I’m an anomaly in the game. I still hope someday it will be possible to just buy a film and be able to download a DRM-free video file that you can then host on your device(s) and play at your own leisure, with or without Internet access. That was done for e-books, that was done for music, why not for films?

I bought a Stadia, I decided that £110 minus the cost of the Chomecast I was planning on buying any was worth the money to see what it is like.

Regarding the missing features, this is the easy part which they can get right later. I am really impressed that they seem to have cracked the hard part which is the Streaming bit. So far I have only run it on my 720p TV with the Chromecast and 1080p computer using the Chrome browser (it works with Chromium on Linux as well BTW) it looks great. I have not done any competitive multiplayer but the single player game I have played (Metro Exodus) worked really well.

Business model wise, I think the trick is the cost while the games are full price being able to run the game at the equivalent quality of a £400/£800 GPU on existing hardware is pretty compelling. While some gamers spend thousands on their stuff many play on a budget.

I picked up a 4K TV in the Black Friday sales which itself runs on Android, it doesn’t have Stadia built in yet but this likely to be included in a patch. When the free Stadia tier comes in the entry cost is going be really minimal for relatively high quality i.e. if you have any old PC or a Chromecast or an Android TV or a phone or a tablet and you a Gmail account, you already have Stadia.

Its main weakness I think is content, but it is early days and this can change with a few deals or acquisitions.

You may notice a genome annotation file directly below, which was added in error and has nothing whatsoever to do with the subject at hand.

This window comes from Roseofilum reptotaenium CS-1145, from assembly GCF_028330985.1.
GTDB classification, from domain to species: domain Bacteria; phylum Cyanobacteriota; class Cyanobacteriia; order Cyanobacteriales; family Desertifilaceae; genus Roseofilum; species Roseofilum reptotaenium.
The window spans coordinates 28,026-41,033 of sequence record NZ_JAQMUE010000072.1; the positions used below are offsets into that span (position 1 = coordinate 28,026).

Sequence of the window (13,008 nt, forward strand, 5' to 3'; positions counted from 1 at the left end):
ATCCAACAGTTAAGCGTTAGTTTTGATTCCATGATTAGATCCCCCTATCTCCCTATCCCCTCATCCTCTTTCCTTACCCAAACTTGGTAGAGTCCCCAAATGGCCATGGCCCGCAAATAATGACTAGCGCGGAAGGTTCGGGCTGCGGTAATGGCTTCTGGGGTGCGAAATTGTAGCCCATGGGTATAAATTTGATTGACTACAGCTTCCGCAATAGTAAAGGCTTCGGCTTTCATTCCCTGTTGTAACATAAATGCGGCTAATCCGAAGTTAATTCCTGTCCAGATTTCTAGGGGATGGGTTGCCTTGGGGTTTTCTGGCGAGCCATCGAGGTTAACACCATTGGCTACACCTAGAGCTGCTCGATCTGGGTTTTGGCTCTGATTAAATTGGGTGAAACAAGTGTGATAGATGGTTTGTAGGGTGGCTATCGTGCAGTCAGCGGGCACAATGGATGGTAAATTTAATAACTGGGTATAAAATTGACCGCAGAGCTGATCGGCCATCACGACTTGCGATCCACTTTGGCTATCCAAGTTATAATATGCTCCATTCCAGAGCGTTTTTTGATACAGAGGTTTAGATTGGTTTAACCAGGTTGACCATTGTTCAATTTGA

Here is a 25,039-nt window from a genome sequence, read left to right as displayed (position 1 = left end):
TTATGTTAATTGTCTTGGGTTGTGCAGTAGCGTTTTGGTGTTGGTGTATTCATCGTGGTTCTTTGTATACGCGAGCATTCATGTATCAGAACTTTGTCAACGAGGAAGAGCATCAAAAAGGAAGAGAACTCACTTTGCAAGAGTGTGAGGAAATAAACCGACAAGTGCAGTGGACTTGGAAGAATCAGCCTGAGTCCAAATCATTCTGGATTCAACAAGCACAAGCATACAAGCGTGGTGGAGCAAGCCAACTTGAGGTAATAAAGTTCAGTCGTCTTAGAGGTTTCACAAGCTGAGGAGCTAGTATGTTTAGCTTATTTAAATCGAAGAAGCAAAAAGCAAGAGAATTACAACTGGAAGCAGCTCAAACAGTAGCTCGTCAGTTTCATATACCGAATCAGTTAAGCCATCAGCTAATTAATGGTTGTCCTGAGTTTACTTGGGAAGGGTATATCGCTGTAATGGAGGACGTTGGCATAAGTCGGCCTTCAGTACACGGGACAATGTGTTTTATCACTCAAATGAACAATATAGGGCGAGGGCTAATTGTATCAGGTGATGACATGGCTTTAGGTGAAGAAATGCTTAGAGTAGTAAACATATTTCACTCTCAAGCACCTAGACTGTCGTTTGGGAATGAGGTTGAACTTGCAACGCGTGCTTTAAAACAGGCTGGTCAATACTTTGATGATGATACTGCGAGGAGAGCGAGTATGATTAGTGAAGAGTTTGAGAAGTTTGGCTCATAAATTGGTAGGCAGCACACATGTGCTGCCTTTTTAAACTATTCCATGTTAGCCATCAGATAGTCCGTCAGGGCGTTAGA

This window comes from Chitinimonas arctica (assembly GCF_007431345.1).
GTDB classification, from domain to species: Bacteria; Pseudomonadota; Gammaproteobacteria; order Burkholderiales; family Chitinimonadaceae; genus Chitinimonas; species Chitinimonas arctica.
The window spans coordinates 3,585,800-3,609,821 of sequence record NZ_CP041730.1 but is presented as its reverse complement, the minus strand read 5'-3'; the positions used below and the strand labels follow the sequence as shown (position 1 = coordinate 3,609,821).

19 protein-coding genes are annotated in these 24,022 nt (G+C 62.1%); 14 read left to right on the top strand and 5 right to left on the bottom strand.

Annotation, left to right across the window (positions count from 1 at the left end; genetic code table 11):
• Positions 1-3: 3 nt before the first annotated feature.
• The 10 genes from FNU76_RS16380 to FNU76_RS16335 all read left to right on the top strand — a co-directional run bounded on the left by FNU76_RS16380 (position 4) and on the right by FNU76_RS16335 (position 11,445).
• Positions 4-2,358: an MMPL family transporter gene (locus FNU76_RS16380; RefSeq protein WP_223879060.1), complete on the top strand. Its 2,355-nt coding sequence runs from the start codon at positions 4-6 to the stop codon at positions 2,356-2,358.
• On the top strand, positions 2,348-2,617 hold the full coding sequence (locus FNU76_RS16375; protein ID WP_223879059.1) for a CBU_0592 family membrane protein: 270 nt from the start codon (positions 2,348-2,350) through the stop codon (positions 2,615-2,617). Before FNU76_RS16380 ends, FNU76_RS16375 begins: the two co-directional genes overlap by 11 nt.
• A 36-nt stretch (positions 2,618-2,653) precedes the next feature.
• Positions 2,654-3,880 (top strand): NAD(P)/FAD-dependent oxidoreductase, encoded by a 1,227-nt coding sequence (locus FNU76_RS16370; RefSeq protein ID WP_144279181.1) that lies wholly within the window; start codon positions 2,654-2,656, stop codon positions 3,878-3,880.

I really liked listening to this show. Good topics that made me think about some things. A few opinions:
This might be directed at older kids who envision themselves as gamers, can’t buy their own high-end hardware (or don’t want to figure it out), but can ask parents for a subscription.

Potato peeled truck:
I had no idea peelers were left or right handed, but whatever. I live in Montana and have always owned a truck. It’s used for hauling building supplies, a camper, boats, canoes, dogs, furniture…you get the idea. It’s a self sufficiency thing. We NEED high clearance 4wd to get out of the driveway in the winter. I’m not really interested in an electric vehicle because 1. that ones ugly 2. no topper for a roof rack 3. I can buy gas in the middle of Wyoming on a road trip. Also, you do realize that a majority of our baseline generation out here is coal right?

Disney +
We have two young sons who love Star Wars and Marvel. My wife likes the PBS app. We dropped Netflix because it didn’t have interesting content. We did get the Disney, Hulu, Espn+ bundle. It’s important to note that the ESPN+ that comes with this bundle is not ESPN as you might think. Seems like some college football and soccer (I’m in MT so that’s what they are called here). What’s cool about the Mandolorian is that my kids are learning to have something to look forward to and plan for instead of binging 13000 episodes of junk.

Good show all around, I really enjoyed it.

PS Sil made a Neuromancer reference a few shows back. I wouldn’t mind hearing a section on favorite books.

A big deal is made about the truck having stainless steel panels that one can hit a sledge hammer against. 301 Stainless is a high tinsel strength material, depending on the heat treating. But 3mm (11 gauge) steel sheet would do that also. It just baffles me that such heavy material would be used. It really isn’t necessary and degrades mileage. The way the bed is designed, it allows practical access from only the rear. Anyone using it for work would hate that. Very impractical. If a contractor would have several of these for his crew, what a nightmare to make sure they are all charged. Is he going to have a charger for each truck? What if someone forgets to plug it in at the end of the day? Is the contractor going to be happy to have his workers twiddling their thumbs for an hour while the thing charges? Just cannot see the practicality of these trucks. Not when time is money.

Did @jeremy mentioned Rolling Coal? I’m not sure why with the context. It is, at best, a very annoying practice. Some just love shooting the soot into a car they see with the window open.